If you've never visited a chiropractor, you may be nervous about the type of treatment you'll receive. For example, a term such as "spinal manipulation," which is frequently used in reference to chiropractic care, can certainly conjure images of an uncomfortable procedure.
In reality, chiropractors are trained medical specialists who believe that your body is one, connected structure, rather than a series of individual parts. Chiropractors like those at Action Chiropractic seek to balance that structure to help your body heal itself. To that end, chiropractors manually apply a quick but controlled force to a part of your spine, to put your body back into alignment. Different chiropractors have varying philosophies regarding treatment, so you may wish to interview a few practitioners first, to find a chiropractor with whom you're comfortable.
The Initial Appointment
An initial chiropractic appointment is much like any other medical consultation. You'll answer questions about your health history and possibly your family's medical history, and describe your current symptoms. The chiropractor will also perform a direct examination, which may include checking your muscle tone and strength, and testing the range of motion of a troublesome joint. You'll also likely have routine tests to measure your blood pressure, pulse and respiration, and reflexes. The initial appointment typically takes at least 45 minutes.
Depending on the reason for your visit, you may receive further tests, such as X-rays or an MRI. If your problem can be treated with chiropractic care, the chiropractor will then recommend a treatment plan, typically consisting of a series of visits.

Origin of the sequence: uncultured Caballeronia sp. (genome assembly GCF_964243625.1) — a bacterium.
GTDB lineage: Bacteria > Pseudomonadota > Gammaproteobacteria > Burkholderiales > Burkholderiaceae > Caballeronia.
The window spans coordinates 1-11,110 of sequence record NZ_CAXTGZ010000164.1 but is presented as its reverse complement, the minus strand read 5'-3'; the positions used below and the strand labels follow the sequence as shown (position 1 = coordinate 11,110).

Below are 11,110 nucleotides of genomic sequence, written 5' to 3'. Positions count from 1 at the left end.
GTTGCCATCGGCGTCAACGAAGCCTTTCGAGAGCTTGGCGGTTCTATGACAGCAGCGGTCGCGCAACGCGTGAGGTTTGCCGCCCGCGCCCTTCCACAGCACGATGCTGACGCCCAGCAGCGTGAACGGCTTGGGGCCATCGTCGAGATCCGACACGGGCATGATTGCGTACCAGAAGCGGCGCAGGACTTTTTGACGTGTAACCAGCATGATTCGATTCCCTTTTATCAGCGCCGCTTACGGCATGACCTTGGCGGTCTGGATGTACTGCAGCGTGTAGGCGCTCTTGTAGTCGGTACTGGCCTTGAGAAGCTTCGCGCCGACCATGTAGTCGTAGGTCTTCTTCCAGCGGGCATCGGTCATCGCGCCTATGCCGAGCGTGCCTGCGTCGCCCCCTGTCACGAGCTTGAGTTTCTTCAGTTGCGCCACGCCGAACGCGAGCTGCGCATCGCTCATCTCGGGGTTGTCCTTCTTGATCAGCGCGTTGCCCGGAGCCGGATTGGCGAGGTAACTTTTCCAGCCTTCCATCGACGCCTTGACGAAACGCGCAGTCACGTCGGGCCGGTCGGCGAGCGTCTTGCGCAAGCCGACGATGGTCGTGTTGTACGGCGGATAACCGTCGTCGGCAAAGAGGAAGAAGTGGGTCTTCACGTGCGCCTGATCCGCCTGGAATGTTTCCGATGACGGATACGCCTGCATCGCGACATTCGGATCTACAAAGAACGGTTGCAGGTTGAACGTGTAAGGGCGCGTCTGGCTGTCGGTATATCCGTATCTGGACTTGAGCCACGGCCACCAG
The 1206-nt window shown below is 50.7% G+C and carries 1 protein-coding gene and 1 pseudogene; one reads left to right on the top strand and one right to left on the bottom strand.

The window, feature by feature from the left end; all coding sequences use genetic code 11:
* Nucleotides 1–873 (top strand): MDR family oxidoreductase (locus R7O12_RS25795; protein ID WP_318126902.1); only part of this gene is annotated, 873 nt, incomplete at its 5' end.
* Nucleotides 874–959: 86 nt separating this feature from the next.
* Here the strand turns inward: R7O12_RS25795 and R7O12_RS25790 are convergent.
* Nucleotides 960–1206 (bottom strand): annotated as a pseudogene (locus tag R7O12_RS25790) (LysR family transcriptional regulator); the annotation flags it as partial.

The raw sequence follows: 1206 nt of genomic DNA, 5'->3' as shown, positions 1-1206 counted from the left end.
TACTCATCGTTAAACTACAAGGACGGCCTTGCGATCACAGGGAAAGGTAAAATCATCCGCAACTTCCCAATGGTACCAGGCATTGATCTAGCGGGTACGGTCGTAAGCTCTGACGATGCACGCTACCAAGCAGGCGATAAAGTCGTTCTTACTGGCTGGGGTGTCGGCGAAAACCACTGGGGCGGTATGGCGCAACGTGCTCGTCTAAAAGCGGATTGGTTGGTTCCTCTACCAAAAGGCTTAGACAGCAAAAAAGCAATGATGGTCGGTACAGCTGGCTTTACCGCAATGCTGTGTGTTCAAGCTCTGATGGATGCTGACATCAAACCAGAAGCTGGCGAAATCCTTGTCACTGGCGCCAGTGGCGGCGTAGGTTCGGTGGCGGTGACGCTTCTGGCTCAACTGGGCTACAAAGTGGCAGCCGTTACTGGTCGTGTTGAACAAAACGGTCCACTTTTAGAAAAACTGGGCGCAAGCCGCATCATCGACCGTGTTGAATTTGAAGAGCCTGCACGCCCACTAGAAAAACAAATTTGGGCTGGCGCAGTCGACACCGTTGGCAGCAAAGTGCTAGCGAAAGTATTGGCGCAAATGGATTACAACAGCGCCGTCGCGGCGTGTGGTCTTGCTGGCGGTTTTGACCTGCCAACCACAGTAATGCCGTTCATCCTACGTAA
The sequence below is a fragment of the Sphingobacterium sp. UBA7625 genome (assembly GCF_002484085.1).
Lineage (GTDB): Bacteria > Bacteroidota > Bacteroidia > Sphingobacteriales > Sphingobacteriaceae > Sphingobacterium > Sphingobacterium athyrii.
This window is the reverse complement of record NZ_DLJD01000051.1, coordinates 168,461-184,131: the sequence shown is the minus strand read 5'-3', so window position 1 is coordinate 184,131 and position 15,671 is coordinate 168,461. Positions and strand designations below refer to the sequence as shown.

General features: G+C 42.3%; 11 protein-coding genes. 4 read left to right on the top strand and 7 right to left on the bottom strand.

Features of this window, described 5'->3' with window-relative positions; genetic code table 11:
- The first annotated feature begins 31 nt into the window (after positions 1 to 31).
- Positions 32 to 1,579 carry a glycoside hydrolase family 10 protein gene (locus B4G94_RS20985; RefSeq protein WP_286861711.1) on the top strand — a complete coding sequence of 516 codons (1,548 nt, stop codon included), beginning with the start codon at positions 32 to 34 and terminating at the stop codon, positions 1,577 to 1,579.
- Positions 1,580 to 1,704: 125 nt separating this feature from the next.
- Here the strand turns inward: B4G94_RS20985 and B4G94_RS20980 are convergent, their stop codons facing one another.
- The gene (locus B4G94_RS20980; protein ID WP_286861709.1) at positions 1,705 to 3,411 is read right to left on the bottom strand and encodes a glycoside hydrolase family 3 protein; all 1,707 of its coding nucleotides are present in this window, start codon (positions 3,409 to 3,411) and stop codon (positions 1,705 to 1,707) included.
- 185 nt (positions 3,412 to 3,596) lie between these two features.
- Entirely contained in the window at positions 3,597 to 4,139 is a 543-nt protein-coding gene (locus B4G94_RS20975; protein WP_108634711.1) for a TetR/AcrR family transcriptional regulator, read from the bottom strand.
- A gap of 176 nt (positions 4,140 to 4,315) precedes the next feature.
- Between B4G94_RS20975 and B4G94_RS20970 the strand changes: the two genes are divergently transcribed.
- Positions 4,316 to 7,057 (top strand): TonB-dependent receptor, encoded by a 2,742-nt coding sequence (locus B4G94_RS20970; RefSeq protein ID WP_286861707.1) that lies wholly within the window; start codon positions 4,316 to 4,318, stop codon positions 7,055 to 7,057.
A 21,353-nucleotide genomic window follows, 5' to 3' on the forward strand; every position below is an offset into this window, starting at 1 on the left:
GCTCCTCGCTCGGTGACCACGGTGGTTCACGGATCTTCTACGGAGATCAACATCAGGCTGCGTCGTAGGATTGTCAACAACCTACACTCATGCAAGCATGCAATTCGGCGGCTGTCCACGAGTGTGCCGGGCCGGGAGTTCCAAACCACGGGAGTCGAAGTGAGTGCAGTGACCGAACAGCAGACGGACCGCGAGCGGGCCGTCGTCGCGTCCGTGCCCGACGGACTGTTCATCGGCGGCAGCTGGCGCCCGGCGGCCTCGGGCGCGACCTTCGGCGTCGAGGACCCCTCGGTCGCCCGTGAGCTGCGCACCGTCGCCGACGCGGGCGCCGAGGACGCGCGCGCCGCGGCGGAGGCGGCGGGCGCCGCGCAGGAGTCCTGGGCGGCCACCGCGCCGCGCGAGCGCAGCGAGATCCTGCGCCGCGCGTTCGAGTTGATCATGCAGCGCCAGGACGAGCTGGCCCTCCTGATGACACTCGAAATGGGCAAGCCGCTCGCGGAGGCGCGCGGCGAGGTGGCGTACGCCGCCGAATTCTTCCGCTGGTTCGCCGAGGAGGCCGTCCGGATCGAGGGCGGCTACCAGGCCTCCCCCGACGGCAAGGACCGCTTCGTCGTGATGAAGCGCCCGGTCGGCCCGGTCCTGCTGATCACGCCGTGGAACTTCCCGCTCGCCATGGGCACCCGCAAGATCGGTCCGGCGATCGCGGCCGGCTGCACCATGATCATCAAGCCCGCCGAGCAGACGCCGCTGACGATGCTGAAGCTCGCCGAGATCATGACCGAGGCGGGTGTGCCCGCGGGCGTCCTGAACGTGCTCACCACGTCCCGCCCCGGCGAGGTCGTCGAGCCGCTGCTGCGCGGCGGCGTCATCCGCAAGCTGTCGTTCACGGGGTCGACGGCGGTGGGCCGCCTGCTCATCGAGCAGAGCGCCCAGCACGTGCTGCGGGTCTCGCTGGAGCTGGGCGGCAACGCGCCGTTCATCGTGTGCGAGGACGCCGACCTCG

When performing the adjustment, the chiropractor will typically have you lie face down on a padded table. He'll push the appropriate area of your spine beyond its usual range of motion, which may result in cracking sounds, but typically won't cause excessive pain. You're more likely to feel discomfort for a few days after an adjustment, although these relatively minor side effects should dissipate as treatment progresses. Keep in mind, however, that your specific experience will vary, depending on your medical condition. If you're concerned about pain or side effects, discuss those issues with your chiropractor before you begin treatment.
Other Chiropractic Treatments
In addition to the manipulation, you may receive other treatments during or after the adjustment. For example, a massage after a chiropractic session relaxes the muscles, which helps your joints better maintain their new alignment. If your muscles feel sore after treatment, your chiropractor may place an ice pack on the affected area, to reduce inflammation, or you can do so yourself after you return home. Alternatively, you may receive both hot and cold treatments during your session, to treat pain in a specific area. For example, the chiropractor may place an ice pack on your lower back for up to 15 minutes, and then switch to a hot water bottle. This treatment helps improve blood flow to the sore area, which in turn promotes more rapid healing.
If you seek treatment because you're suffering from pain, the chiropractor may also use a variety of tools to help relieve inflammation and/or stimulate blood flow to the affected area, such as ultrasound treatments or electrical muscle stimulation.
Give the Treatment a Chance
Chiropractic treatment can be effective for symptoms such as low back and neck pain, other spinal conditions, and frequent headaches. If you seek chiropractic care, the Mayo Clinic suggests you continue for a few weeks before deciding whether the chiropractic treatment is beneficial for your condition.